What is it about?
Pooled CRISPR screening allows us to test the function of every gene in the human genome. Using this approach, we found a new receptor that can bind SARS-CoV-2 spike protein and suppress infection. This receptor is part of an ancient family of innate immune receptors and is highly expressed in the lungs of COVID-19 patients.
Photo by CDC on Unsplash
Why is it important?
While we have a deep understanding of our bodies immune system, we don’t specifically know as much about how our body protects us from highly pathogenic coronaviruses. Our whole genome functional screen for human proteins that can bind to SARS-CoV-2 helped us find a new innate immune receptor that suppresses SARS-CoV-2 infection. From a basic perspective this is interesting, because any new player in the immune system will help us better understand our body’s defense systems. From a medical perspective, this new inhibitory receptor could be used to treat both SARS-CoV-2 infection and possibly other endemic or emerging viruses, or even other non-infectious diseases like fibrosis.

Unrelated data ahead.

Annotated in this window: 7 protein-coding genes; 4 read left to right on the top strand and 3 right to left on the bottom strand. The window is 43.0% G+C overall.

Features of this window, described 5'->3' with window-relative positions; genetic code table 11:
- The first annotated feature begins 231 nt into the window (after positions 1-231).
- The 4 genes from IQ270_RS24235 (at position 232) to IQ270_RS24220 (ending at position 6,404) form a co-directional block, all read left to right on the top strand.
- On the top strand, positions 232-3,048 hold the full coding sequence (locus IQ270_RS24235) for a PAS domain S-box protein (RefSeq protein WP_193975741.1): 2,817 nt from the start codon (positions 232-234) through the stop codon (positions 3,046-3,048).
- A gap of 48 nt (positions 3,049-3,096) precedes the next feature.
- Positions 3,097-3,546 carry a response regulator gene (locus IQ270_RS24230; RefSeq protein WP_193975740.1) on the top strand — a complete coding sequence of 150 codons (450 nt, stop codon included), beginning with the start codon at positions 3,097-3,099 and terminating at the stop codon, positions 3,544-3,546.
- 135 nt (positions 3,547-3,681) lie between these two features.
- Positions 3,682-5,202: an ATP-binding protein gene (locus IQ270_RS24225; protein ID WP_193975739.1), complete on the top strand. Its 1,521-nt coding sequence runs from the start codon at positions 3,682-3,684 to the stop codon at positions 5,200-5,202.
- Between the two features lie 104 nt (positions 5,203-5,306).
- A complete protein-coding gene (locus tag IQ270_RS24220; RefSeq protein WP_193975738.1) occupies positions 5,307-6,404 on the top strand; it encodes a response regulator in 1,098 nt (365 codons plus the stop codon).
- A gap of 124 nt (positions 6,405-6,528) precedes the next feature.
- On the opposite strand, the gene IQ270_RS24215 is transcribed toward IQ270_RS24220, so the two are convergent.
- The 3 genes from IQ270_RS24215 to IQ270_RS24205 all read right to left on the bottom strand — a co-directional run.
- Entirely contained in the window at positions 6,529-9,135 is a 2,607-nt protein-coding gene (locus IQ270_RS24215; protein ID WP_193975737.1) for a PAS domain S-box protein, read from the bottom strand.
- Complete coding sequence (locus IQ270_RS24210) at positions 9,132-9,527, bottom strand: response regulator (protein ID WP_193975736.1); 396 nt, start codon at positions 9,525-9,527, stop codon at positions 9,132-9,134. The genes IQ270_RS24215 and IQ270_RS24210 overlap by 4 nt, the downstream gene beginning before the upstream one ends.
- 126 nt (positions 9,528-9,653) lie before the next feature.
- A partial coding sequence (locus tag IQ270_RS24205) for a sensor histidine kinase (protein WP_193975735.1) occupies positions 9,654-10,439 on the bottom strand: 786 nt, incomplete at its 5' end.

Read the Original
This page is a summary of: Fibroblast-expressed LRRC15 is a receptor for SARS-CoV-2 spike and controls antiviral and antifibrotic transcriptional programs, PLoS Biology, February 2023, PLOS, DOI: 10.1371/journal.pbio.3001967.
You can read the full text:
The following have contributed to this page